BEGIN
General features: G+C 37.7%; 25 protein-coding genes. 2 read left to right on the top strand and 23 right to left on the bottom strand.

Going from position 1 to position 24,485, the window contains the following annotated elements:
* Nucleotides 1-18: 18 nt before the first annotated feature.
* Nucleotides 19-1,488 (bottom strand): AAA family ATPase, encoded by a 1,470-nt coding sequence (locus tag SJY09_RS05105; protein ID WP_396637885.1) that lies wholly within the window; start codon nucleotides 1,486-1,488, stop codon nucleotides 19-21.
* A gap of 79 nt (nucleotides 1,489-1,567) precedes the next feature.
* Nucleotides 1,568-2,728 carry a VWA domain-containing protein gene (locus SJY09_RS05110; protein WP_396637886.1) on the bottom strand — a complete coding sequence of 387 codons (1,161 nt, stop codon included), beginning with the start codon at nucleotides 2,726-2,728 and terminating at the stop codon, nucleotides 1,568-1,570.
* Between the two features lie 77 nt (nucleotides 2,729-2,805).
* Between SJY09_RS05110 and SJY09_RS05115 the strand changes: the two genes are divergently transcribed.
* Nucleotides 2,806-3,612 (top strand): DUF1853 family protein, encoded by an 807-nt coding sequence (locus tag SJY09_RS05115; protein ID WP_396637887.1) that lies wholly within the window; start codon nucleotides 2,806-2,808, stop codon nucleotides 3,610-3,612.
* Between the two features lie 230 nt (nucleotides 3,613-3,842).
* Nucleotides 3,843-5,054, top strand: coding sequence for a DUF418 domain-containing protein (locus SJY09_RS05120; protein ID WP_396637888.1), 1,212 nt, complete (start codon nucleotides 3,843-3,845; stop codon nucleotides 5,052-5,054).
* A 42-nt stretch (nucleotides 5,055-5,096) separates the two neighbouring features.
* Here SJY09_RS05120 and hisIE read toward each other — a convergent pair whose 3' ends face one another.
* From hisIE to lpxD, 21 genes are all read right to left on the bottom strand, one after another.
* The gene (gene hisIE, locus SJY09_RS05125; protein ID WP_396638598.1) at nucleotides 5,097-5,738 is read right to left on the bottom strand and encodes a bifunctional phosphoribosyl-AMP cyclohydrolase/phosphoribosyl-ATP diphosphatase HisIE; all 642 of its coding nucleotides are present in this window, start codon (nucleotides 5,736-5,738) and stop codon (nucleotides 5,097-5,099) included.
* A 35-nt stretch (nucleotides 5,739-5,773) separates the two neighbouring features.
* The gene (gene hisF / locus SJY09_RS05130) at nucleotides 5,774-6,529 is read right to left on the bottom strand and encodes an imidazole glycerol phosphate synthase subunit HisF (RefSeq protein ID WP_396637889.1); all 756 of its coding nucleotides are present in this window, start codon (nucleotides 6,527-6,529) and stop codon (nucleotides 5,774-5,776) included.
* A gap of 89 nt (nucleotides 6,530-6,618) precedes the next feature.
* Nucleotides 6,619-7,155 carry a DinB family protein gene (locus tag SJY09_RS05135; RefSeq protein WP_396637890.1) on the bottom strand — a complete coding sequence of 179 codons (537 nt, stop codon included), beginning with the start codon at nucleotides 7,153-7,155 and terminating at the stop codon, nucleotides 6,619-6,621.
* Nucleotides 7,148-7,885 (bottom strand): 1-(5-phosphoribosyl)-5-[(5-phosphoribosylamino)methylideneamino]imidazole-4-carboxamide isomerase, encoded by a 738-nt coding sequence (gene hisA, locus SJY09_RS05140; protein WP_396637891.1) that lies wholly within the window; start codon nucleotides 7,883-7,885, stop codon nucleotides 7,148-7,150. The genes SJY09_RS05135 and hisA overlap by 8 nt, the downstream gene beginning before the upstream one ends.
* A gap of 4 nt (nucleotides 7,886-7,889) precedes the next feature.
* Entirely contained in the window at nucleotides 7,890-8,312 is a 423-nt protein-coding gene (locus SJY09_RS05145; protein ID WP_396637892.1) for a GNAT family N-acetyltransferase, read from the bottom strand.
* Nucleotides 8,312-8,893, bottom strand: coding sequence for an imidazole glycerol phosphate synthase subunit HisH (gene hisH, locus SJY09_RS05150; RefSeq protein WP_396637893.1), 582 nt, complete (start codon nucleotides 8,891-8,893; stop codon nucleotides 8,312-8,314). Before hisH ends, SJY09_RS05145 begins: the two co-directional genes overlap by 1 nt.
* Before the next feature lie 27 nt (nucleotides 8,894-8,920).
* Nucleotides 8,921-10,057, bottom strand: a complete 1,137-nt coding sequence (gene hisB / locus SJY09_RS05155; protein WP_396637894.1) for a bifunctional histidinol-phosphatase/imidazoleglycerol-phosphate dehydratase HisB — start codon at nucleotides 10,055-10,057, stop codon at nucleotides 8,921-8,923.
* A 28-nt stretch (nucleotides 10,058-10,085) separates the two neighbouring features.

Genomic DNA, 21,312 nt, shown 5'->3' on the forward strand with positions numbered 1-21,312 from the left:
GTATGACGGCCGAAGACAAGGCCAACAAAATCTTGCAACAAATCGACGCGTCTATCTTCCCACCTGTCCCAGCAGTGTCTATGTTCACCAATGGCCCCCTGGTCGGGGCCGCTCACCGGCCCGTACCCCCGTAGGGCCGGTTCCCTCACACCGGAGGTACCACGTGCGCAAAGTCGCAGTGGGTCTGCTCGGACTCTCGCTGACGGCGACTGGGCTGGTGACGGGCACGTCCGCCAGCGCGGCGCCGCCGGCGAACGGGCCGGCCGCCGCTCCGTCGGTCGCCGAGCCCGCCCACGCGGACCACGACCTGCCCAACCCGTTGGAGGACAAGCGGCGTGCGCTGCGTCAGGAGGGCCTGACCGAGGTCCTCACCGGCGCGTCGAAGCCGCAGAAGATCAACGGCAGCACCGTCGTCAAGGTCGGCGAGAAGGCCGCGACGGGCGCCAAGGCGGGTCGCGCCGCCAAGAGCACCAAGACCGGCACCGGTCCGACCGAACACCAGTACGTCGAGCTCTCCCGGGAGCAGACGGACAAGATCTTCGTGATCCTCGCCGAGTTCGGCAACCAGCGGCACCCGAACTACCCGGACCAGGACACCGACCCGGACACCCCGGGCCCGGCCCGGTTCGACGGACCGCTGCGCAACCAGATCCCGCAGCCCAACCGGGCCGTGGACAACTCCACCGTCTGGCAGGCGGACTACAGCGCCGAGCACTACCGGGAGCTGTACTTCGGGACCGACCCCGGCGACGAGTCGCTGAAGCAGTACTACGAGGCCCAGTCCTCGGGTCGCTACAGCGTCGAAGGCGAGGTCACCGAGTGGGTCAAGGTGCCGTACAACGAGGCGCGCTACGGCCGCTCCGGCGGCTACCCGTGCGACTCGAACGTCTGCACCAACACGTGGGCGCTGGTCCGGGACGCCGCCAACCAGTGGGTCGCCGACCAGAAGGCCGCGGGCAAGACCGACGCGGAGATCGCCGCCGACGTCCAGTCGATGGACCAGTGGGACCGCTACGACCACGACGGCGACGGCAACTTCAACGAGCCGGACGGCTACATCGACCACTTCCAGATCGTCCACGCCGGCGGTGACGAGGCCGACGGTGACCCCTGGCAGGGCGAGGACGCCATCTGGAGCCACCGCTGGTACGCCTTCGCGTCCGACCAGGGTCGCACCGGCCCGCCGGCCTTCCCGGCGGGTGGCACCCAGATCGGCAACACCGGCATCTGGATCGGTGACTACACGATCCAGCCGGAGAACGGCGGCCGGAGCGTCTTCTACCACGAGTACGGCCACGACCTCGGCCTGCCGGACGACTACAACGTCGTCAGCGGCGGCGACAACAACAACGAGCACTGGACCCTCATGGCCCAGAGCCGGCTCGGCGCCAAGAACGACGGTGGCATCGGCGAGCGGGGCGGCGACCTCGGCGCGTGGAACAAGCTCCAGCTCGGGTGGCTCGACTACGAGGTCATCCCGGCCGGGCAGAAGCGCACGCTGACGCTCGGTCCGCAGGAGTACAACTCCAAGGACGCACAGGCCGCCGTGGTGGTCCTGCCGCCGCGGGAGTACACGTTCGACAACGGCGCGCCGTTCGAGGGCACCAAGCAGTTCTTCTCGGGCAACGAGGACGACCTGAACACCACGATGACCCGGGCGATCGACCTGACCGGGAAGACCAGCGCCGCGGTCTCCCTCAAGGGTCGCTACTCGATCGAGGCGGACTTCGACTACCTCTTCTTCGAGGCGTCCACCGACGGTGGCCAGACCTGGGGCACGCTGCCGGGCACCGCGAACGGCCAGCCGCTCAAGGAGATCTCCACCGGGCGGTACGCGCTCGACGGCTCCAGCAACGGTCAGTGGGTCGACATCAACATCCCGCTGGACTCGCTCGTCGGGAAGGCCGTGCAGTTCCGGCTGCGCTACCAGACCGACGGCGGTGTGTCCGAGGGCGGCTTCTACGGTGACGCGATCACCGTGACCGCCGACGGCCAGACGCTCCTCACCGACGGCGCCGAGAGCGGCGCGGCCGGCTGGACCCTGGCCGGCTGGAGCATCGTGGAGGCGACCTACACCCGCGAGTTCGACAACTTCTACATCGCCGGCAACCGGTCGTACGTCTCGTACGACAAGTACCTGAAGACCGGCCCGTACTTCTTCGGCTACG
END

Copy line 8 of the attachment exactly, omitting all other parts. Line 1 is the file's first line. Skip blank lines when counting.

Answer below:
* Between SJY09_RS05110 and SJY09_RS05115 the strand changes: the two genes are divergently transcribed.